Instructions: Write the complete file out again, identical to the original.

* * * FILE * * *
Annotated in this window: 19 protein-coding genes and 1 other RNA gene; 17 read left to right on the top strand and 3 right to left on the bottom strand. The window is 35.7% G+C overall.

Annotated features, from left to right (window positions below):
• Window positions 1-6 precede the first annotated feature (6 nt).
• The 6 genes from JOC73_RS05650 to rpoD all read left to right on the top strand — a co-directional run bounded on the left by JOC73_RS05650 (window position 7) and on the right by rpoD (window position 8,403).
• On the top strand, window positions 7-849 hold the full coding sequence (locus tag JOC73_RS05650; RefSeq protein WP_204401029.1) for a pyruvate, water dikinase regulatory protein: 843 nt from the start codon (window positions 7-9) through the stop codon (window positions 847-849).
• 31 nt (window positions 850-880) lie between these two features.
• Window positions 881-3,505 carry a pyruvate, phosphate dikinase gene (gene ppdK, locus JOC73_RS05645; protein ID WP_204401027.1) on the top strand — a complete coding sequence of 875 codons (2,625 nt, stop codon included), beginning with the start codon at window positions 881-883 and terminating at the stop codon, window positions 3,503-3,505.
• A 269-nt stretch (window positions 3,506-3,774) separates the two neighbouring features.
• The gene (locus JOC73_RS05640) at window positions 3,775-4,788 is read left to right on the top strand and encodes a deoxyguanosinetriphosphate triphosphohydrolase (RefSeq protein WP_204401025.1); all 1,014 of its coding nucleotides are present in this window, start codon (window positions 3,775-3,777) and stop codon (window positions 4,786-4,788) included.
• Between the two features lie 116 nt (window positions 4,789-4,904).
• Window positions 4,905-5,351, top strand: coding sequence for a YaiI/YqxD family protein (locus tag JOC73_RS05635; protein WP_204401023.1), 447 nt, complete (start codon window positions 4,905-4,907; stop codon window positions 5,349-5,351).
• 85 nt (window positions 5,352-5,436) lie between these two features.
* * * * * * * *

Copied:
Annotated in this window: 19 protein-coding genes and 1 other RNA gene; 17 read left to right on the top strand and 3 right to left on the bottom strand. The window is 35.7% G+C overall.

Annotated features, from left to right (window positions below):
• Window positions 1-6 precede the first annotated feature (6 nt).
• The 6 genes from JOC73_RS05650 to rpoD all read left to right on the top strand — a co-directional run bounded on the left by JOC73_RS05650 (window position 7) and on the right by rpoD (window position 8,403).
• On the top strand, window positions 7-849 hold the full coding sequence (locus tag JOC73_RS05650; RefSeq protein WP_204401029.1) for a pyruvate, water dikinase regulatory protein: 843 nt from the start codon (window positions 7-9) through the stop codon (window positions 847-849).
• 31 nt (window positions 850-880) lie between these two features.
• Window positions 881-3,505 carry a pyruvate, phosphate dikinase gene (gene ppdK, locus JOC73_RS05645; protein ID WP_204401027.1) on the top strand — a complete coding sequence of 875 codons (2,625 nt, stop codon included), beginning with the start codon at window positions 881-883 and terminating at the stop codon, window positions 3,503-3,505.
• A 269-nt stretch (window positions 3,506-3,774) separates the two neighbouring features.
• The gene (locus JOC73_RS05640) at window positions 3,775-4,788 is read left to right on the top strand and encodes a deoxyguanosinetriphosphate triphosphohydrolase (RefSeq protein WP_204401025.1); all 1,014 of its coding nucleotides are present in this window, start codon (window positions 3,775-3,777) and stop codon (window positions 4,786-4,788) included.
• Between the two features lie 116 nt (window positions 4,789-4,904).
• Window positions 4,905-5,351, top strand: coding sequence for a YaiI/YqxD family protein (locus tag JOC73_RS05635; protein WP_204401023.1), 447 nt, complete (start codon window positions 4,905-4,907; stop codon window positions 5,349-5,351).
• 85 nt (window positions 5,352-5,436) lie between these two features.